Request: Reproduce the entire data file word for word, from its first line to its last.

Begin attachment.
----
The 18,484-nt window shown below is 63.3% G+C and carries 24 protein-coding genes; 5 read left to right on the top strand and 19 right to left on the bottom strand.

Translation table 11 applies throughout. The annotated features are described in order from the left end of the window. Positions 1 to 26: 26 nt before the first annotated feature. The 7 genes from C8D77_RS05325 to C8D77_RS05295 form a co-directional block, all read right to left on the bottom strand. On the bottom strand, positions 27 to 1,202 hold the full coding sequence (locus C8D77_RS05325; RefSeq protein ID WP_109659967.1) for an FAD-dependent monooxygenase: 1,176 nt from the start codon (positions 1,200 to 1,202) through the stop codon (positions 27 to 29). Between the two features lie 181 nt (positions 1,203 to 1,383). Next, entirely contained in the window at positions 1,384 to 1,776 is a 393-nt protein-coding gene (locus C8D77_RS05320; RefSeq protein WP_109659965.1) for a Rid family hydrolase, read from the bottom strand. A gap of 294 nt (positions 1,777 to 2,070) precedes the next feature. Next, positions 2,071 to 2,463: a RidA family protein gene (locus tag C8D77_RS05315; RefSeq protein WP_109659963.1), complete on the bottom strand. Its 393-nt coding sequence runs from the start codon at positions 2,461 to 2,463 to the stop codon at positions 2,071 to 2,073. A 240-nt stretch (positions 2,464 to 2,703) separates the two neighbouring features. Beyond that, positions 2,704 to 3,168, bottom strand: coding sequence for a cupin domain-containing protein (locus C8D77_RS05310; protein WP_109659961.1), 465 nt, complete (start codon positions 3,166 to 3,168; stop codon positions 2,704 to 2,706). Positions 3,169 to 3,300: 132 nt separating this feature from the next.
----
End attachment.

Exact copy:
The 18,484-nt window shown below is 63.3% G+C and carries 24 protein-coding genes; 5 read left to right on the top strand and 19 right to left on the bottom strand.

Translation table 11 applies throughout. The annotated features are described in order from the left end of the window. Positions 1 to 26: 26 nt before the first annotated feature. The 7 genes from C8D77_RS05325 to C8D77_RS05295 form a co-directional block, all read right to left on the bottom strand. On the bottom strand, positions 27 to 1,202 hold the full coding sequence (locus C8D77_RS05325; RefSeq protein ID WP_109659967.1) for an FAD-dependent monooxygenase: 1,176 nt from the start codon (positions 1,200 to 1,202) through the stop codon (positions 27 to 29). Between the two features lie 181 nt (positions 1,203 to 1,383). Next, entirely contained in the window at positions 1,384 to 1,776 is a 393-nt protein-coding gene (locus C8D77_RS05320; RefSeq protein WP_109659965.1) for a Rid family hydrolase, read from the bottom strand. A gap of 294 nt (positions 1,777 to 2,070) precedes the next feature. Next, positions 2,071 to 2,463: a RidA family protein gene (locus tag C8D77_RS05315; RefSeq protein WP_109659963.1), complete on the bottom strand. Its 393-nt coding sequence runs from the start codon at positions 2,461 to 2,463 to the stop codon at positions 2,071 to 2,073. A 240-nt stretch (positions 2,464 to 2,703) separates the two neighbouring features. Beyond that, positions 2,704 to 3,168, bottom strand: coding sequence for a cupin domain-containing protein (locus C8D77_RS05310; protein WP_109659961.1), 465 nt, complete (start codon positions 3,166 to 3,168; stop codon positions 2,704 to 2,706). Positions 3,169 to 3,300: 132 nt separating this feature from the next.